Scooping and pouring. Toddlers pour, and dump toys (or cereal, a cup of water, a bin of diapers…) as soon as they discover that they can. It’s a developmentally appropriate skill that happens as mobility develops. When little ones pick up a bowl or cup and turn out the contents on the floor, it may be frustrating to a mama that’s just picked up all of the toys in the house for the third time, but it is such a great function that is the occupation of play.
Today, we’re exploring how scooping, pouring, and transferring materials benefits toddlers and preschoolers, in big ways. You can use this fun fine motor and visual perceptual motor activity with children at the toddler, preschooler, and school-aged levels to improve the precision of skills, practice math, and discover skills, all through scooping, pouring, and transferring small items.
Scooping Activities for Toddlers
There are so many benefits to scooping, pouring, and transferring materials. These scooping activities for toddlers are an easy way to help to build motor skills in toddlers and preschoolers, at just the right stage of development. It’s during the toddler years that children develop more motor control, stronger eye-hand coordination skills. They are starting to gain more control of their arms in a coordinated manner, especially when manipulating tools like scoops, spoons, cups, and bowls. It’s through play and the weight of sensory materials that the benefits of scooping, pouring, and transferring of materials builds motor control, more refined movements, and tolerance of a variety of sensory materials.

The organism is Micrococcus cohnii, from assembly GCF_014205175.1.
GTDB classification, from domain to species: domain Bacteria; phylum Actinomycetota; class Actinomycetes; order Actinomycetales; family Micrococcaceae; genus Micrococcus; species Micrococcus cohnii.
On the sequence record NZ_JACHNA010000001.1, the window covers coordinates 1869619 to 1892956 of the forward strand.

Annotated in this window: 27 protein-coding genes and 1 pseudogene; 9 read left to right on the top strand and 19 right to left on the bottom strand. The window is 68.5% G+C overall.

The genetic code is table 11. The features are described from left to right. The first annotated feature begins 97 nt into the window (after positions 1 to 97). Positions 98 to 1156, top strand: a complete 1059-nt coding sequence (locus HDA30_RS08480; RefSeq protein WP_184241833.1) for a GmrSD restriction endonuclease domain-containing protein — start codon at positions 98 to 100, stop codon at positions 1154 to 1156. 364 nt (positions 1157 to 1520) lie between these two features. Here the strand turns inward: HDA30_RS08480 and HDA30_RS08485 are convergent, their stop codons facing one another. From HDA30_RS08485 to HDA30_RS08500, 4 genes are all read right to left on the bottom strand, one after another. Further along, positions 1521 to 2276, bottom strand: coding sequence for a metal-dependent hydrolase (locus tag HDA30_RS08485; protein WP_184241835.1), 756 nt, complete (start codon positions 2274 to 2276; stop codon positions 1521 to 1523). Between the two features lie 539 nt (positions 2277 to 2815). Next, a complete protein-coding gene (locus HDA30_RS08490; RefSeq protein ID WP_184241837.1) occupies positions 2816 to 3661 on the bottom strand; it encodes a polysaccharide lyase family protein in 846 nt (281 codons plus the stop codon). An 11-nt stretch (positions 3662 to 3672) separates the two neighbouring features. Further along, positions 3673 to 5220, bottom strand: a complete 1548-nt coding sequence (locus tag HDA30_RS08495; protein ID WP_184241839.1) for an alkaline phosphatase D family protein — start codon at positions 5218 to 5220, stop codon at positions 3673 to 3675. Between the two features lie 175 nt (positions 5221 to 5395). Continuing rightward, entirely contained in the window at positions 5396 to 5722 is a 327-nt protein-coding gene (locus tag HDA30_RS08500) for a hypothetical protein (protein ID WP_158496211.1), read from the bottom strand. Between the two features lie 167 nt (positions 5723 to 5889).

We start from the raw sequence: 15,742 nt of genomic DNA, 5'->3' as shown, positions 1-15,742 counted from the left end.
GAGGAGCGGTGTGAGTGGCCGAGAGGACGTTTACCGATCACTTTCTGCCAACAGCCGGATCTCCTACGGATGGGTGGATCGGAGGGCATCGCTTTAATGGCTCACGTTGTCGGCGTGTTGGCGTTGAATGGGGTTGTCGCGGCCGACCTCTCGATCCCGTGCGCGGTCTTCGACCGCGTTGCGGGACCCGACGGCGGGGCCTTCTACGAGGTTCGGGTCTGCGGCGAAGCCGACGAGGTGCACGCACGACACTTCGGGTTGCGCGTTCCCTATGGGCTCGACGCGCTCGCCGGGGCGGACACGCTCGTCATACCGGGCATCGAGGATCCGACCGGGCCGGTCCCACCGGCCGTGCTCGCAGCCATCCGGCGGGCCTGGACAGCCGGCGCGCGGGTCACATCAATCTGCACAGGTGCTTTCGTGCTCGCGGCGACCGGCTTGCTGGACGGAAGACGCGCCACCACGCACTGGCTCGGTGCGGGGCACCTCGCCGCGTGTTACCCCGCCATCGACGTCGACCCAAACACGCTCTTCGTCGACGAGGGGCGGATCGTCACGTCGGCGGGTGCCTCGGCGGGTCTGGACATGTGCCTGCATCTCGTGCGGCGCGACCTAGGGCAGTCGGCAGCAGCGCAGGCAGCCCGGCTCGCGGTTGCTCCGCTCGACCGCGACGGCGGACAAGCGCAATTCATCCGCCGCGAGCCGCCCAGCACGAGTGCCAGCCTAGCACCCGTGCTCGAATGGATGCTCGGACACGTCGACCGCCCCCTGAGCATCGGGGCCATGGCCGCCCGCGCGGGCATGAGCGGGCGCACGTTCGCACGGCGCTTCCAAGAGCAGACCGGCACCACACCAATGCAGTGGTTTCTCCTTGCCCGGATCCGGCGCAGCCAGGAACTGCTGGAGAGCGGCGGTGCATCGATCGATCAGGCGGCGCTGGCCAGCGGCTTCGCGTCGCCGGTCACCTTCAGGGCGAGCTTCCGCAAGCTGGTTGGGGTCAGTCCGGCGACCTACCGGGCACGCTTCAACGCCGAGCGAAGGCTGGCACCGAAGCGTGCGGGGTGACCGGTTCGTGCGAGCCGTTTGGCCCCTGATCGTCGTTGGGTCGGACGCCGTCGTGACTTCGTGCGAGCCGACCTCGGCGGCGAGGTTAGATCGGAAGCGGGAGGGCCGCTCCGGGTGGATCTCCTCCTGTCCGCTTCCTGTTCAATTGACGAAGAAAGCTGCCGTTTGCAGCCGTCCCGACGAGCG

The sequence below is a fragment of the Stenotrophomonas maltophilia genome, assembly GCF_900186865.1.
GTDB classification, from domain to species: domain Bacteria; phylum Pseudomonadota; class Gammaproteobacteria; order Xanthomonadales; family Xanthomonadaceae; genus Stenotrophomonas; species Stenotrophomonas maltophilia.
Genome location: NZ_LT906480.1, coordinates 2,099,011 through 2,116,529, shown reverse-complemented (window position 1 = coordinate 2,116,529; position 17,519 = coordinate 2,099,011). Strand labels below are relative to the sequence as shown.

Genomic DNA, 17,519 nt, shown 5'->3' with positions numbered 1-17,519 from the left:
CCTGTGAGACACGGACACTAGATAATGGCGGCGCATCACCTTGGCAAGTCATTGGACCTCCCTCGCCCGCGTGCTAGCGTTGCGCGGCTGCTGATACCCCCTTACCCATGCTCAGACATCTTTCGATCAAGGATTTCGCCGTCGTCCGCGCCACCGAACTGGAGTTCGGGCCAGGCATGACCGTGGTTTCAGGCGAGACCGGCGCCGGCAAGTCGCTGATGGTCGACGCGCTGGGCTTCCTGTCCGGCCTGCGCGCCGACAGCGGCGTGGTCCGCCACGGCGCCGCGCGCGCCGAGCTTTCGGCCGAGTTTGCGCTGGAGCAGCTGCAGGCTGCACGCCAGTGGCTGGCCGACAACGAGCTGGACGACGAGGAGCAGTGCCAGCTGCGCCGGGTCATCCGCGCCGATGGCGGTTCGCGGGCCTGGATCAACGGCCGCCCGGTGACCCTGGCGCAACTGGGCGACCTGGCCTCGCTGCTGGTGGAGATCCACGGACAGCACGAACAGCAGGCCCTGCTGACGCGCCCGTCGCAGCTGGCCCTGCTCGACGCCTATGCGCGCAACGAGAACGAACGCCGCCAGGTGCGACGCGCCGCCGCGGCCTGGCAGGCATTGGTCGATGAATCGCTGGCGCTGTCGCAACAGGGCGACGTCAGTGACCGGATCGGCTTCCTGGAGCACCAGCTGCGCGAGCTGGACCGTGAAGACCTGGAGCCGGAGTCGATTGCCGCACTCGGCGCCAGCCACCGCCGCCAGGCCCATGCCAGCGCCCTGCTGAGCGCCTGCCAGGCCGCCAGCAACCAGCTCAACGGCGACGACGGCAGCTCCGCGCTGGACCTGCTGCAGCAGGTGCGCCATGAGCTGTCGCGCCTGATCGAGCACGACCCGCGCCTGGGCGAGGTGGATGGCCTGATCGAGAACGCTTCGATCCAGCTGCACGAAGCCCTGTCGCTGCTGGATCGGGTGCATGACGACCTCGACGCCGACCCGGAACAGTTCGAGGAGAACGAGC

But, you don’t need to stop at the toddler years. Manipulating tools and sensory materials to pour, scoop, and transfer is great for preschoolers, too!
Benefits of Scooping, Pouring, and Transfering
Fine Motor Benefits of Scooping and Pouring– By manipulating sensory materials, cups, scoops, and bowls, toddlers and preschoolers refine and build motor experience in fine motor skills. Areas of development include: pincer grasp, precise wrist movements, arch development, wrist extension, and separation of the wrist from the elbow. Development of these areas promotes a more distal motor control while using the proximal arm (shoulder and elbow) to stabilize and support the movements of the distal arm (wrist, hand, thumb, and fingers).
This separation of the proximal stability from the distal mobility is a needed motor development for coloring with the hand and fingers instead of using the whole arm to move the crayon.
You can show a child of this age how to dump the dry cereal from the scoop into a large tray. Kids in the Toddler range would benefit from scooping and pouring using larger scoops or small cups.
In order to scoop food when eating or scooping like in this play activity, kids need precision of very small wrist motions.